Then there are the emergency c sections that happen during labour. These are usually due to foetal distress. There are a number of things that increase your chances of emergency c section, such as induction (particularly with pitocin), epidurals, continuous electronic foetal monitoring.
They may also do a c section for 'failure to progress'. In other words, failure of doctors to wait. (Not all the time, there are legitimate cases where labour has gone for days and mother is fatigued etc). There are a number of things that can make 'failure to progress' more likely: stress, fear, your doctor wants to go home to dinner instead of waiting for you (the 5pm c section line up is a real phenomenon in many hospitals!), lack of movement or not changing labour positions (laying on your back in bed for hours generally isn't the best to promote progress). These c secs are often necessary at the time, but could have been avoided if labour was treated differently from the start (such as respecting the woman, treating her as important and not as a nuisance taking up everyone's time, giving her options to move around etc). Some could have been avoided altogether by letting the woman labour for longer and reassuring her that this is normal.
By and large, most people around me who got an emergency section got it due to failure to progress and foetal distress. It was always tied to induction, epidural and therefore also monitoring which had them stuck in bed on their back. They didn't progress, baby got more and more distressed, and they were taken to have a c section.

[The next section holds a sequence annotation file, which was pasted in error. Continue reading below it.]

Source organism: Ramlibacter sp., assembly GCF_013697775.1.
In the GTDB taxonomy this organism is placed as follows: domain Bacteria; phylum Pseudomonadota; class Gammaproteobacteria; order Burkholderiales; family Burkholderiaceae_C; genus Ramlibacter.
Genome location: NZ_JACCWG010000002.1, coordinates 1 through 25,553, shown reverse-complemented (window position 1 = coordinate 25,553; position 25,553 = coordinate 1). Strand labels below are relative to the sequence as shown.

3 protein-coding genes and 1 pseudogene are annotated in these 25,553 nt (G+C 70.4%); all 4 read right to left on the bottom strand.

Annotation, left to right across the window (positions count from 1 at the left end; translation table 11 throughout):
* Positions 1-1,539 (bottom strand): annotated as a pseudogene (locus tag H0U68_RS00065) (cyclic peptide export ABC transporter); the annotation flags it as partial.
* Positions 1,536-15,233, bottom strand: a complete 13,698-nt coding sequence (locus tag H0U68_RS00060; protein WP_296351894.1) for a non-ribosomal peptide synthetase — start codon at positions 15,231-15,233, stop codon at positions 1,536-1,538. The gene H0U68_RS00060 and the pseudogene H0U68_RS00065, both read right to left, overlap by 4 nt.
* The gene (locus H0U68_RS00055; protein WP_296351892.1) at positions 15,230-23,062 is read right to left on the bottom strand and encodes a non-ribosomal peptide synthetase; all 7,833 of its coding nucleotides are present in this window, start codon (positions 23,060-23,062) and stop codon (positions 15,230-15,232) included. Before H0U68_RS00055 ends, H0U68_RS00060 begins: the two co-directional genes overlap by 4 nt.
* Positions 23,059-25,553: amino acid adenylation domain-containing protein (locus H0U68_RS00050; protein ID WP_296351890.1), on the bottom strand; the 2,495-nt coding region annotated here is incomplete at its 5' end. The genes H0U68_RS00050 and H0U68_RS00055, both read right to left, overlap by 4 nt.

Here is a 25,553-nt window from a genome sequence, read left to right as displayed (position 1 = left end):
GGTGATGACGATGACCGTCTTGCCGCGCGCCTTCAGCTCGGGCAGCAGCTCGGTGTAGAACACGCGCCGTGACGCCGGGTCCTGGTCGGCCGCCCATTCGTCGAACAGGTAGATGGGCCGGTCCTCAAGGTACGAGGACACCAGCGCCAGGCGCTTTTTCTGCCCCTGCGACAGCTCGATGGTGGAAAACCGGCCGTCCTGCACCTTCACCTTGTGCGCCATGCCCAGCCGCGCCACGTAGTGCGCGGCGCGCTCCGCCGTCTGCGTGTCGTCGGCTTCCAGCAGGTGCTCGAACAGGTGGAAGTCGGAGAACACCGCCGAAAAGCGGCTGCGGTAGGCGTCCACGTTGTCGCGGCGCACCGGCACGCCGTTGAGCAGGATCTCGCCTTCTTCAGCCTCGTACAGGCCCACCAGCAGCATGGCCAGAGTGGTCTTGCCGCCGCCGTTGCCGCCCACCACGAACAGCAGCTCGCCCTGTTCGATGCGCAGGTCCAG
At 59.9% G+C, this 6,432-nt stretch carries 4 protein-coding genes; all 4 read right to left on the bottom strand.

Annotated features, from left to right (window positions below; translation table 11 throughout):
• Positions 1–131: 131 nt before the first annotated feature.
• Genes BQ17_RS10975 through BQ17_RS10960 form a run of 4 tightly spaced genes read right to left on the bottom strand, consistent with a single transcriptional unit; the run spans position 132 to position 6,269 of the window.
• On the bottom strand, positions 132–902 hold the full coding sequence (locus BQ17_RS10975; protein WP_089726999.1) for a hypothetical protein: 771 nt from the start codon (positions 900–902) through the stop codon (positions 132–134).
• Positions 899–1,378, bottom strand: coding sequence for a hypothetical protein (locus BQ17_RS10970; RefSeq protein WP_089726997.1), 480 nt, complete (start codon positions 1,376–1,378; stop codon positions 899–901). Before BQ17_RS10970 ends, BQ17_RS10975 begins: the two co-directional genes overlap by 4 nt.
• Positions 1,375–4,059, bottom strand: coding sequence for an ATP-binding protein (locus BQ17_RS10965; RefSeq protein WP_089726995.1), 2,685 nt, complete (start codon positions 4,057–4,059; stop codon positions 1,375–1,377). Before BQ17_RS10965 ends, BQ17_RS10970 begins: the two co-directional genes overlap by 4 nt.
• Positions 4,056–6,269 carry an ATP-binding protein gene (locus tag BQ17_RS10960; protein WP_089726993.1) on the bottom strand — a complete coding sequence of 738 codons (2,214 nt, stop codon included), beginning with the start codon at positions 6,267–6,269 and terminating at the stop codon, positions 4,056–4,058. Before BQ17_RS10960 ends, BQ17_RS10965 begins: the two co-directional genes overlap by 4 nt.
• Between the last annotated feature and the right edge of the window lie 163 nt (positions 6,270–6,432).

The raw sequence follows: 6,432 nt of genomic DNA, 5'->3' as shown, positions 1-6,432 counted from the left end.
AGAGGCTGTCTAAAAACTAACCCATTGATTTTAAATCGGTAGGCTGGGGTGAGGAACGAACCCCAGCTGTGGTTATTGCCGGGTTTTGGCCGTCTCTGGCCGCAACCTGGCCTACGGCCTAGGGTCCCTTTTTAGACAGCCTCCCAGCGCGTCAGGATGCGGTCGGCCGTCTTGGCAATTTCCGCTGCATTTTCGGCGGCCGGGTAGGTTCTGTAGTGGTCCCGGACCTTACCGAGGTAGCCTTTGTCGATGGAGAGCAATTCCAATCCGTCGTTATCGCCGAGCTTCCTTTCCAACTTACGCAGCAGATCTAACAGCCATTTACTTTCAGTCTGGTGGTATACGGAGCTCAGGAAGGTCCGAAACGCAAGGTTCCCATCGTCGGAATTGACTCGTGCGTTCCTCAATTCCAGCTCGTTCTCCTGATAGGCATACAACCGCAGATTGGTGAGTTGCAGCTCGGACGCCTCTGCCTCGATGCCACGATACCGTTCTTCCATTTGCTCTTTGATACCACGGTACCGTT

Obviously there are heaps of cases that don't end like this, or other situations that need a c section too, but yeah in my experience it seems that the interventions suggested by doctors themselves often lead to the emergencies.
I could have been told to have c secs for both my births.
My first baby was 10lb 4oz. Had I had a scan late with an ob who used scare tactics (I am very small myself), I may have been pressured to get a c sec or be induced early. Instead I had a nice natural birth that my body could handle fine.
My second labour sped up and intensified to the point of almost pushing, but then slowed almost down to nothing for 9 hours. In hospital I could have been made to worry and told I wasn't dilating further and been pressured to have a csec or be induced. Instead my midwife told me to take a nap and then labour started on its own naturally again.
Some extra stats if you're interested:
Only 1% of caesareans are made up by healthy mothers electing to have a csec for no medical reason. The 'too posh to push' theory is not the reason there are so many c secs these days.
6% or less of planned UK homebirths (in low risk mothers) end in caesarean.
25% of planned vaginal UK hospital births (in low risk mothers) end in caesarean and this number is higher in US and Australia.
There's obviously something going on in hospitals that's causing 3-4x the number of healthy women with healthy pregnancies to end up with a c sec.
Sorry for the rant. I hate the medical industry.Also thankful for it. But they do a lot of extra damage along with the good. Got heartburn and can't sleep so thought I'd write an essay instead ;)
How big was ur baby PatricksMommy?
I had a c section because I had diabetes, they induced me and I wouldn't go more then 4 cm.
This time around I am opting for the c section. It's safer for the both of us.
In some cases diabetes because of the baby's size.
Breech baby...transverse baby...complications...not dilating or progressing...low heart rate...previous c sections...etc.